This first flyover is the route heading south to Federal Way from the existing Angle Lake Station.

Here is the Federal Way extension fly over.

Here is the northern expansion to Lynnwood.

The auto traffic shown in videos kind of cracks me up, because it isn’t going to get better any time soon. It will likely be as bad as it is or get worse in the coming years – it’s literally how it works. So forget that free flowing traffic you see around the light rail lines. That traffic, when you’re on the light rail, will as often as it flows smoothly will be backed up all the way to downtown Seattle and probably south to Federal Way! Take that as a thing to smirk about as you enjoy that freely moving light rail trip to Federal Way in the future, it should be pretty nice!

Another thing about this entire light rail project is how much of the project actually ends up being “road and automobile” spending. The entire project should be renamed “Something something automobile enablement and a small rail transit project” to be more accurate. The hundreds and hundreds of millions for parking garages, road rebuilds, intersection rebuilds, new lights and new configurations just to make it easy to *drive* to the transit is mind boggling. But alas, in ole auto-dependent, non-walking, non-transit using America it is indeed what a city often has to do to encourage ridership from the suburban communities. I’m all here for that, it’s just sad we have to subsidize suburban ridership so much when there’s more than enough expansion opportunities inside the existing city urban areas that still need service!

I’m also curious, and articles will be forthcoming as these open up, about how the compounding ridership of each stop will end up creating an extremely packed ridership situation on the stop further in toward the city. Eventually, branch lines are seriously going to be needed to sprout off of the main trunk! In the meantime, it’s gonna be a great improvement!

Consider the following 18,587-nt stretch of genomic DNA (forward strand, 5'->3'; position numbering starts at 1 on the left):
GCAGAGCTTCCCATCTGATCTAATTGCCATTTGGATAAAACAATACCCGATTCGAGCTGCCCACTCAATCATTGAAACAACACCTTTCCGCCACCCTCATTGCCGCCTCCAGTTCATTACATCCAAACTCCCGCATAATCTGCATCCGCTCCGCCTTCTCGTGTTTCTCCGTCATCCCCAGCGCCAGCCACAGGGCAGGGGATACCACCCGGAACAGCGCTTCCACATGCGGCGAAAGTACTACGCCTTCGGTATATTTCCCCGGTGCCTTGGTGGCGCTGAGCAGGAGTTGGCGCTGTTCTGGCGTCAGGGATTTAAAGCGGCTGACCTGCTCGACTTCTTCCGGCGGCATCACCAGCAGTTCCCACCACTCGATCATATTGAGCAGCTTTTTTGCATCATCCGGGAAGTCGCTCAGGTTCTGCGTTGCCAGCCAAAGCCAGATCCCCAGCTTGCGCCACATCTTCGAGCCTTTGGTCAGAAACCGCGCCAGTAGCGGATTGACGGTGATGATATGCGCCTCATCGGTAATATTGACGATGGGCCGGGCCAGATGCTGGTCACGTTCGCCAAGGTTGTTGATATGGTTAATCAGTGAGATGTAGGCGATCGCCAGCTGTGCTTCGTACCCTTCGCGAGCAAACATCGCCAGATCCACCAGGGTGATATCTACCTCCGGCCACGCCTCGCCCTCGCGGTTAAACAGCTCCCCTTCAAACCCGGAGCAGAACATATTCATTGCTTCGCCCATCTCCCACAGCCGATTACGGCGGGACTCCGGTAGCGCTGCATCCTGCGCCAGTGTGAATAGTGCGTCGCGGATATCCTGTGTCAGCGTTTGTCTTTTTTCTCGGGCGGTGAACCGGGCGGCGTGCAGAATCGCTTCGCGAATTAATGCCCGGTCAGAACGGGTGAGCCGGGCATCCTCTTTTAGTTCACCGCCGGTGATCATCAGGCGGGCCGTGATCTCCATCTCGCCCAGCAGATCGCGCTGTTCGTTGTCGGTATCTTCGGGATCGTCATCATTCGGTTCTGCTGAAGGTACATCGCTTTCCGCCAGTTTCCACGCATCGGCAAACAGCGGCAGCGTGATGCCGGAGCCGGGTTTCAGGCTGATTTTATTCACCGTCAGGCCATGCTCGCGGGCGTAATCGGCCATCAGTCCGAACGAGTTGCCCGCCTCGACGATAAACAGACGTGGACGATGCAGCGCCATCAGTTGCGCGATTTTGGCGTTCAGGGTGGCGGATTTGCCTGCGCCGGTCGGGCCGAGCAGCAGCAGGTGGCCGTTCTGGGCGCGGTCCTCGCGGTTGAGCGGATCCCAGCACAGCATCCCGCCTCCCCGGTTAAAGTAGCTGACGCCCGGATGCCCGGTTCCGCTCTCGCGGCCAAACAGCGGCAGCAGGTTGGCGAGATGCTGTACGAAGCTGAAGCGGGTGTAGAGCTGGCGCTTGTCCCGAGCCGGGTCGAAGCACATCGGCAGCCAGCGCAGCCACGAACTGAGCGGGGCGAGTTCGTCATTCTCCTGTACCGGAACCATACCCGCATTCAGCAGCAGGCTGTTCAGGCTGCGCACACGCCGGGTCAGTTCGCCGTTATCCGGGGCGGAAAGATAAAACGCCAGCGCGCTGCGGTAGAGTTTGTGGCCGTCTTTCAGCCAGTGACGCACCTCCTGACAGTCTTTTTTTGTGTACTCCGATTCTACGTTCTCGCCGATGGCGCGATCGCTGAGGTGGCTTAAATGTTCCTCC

Bike Collection & Gear: All-City Macho Man Disc, AKA “Pop Rocket”

I picked up an All-City Macho Man just a few weeks before I got the Space Horse Disc built at Back Alley Bike Repair here in Seattle! From here on though, I’m going to call the bike by it’s now given name of Pop Rocket.

The Pop Rocket has traveled with me to well over a dozen cities over the last few years. Except for the fenders, everything on this bike started out stock.

Specifications

  • Headset: Cane Creek 10 series
  • Stem: Salsa Guide, 1-1/8th threadless, 31.8 clamp
  • Handlebar: Salsa Cowbell 3, 31.8Tape Black
  • Shift/Brake lever Shimano 105
  • Brake: Hayes CX-Expert, 160mm rotors
  • Front Derailleur: Shimano CX70 31.8 with 28.6 shim
  • Rear Derailleur: Shimano 105, short cage
  • Crankset: FSA Gossamer 46/36t
  • Bottom Bracket: FSA MegaExo
  • Seatpost: FSA SL280, 27.2
  • Saddle: Brooks England B17
  • Cassette: Shimano Tiagra 12-28
  • Chain: KMC X-10
  • Hubs: Formula DC20/22 6 bolt 32 hole
  • Rims: Alex Black Dragon 32 hole
  • Tires: Continental Gatorskins 700×35

NOTE: As with the past bike posts, no sponsors, just informational. To check out the Macho Man from All-City check out the link here.

Bike Collection & Gear: All-City Space Horse Disc

This is my main ride for almost everything. I’ve got larger tires on for smooth riding in bumpy ole’ Seattle. Good gearing. A reliable and comfortable seat. Solid additional parts like Chris King Hubs, etc.

I have been through short rides, heavy rides, slogs, and distances of over 100 miles a day on this bike. It rides like a dream, and quick to respond, and solid for heavy loads. Combined with my Bill Trailer from Surly and it can carry a formidable multi-hundred pound load without much strain at all!

Specifications

  • Frame: All-City Space Horse Disc w/ fork and gruppo.
  • Shifter: SRAM Apex 2x
  • Brakes: Yokozuna Motor Cable/Hydraulic
    • Rear DER SRAM Apex WiFli (32t max)
    • Front DER SRAM Apex
  • Crankset Arms: SRAM Apex 50/34 w/ Rings
  • BB GXP
  • Cassette 10-speed 11-32t
  • Headset Chris King R45, sotto vocce blk
  • Rims Pacenti CL25
  • Hubs Front Shutter Precision PD-8, Dyno/ISO
  • Hubs Rear Chris King R45D blk
  • Spokes Front/Rear DT Swiss Revolution
  • Nipples Gold w/ ano/green accent
  • Tires: Compass Cycles Barlow Pass 38m
  • Tape/Grips Fizik Green to beautifully match the frame.
  • Saddle: Brooks Cambium C15, black
  • Pedals: Shimano XT PD-M8020 Trail Pedals
  • Fenders: Planet Bikes ALX black)
  • Cages: One bottle, one Salsa “Anything Cage”
  • Front Rack: Jandd Lowrider
  • Back Rack: MSW Pork Chop
  • Lights: Front B & M Luxos U
  • Lights: Rear B & M
  • Charger/USB Charger w/ Luxos U
  • Power Switch w/ USB Charger on Dyno/Light Configuration

Over the years I’ve gotten a new dyno replacement, and changed the cassettes to different gearing. Otherwise all pieces are still in place after a solid 35k miles so far! BOOM!

NOTE: Again, not sponsored by anybody to write this. Just doing to to document the gear I use in case anybody is interested. To check out the Space Horse Disc hit up the product page.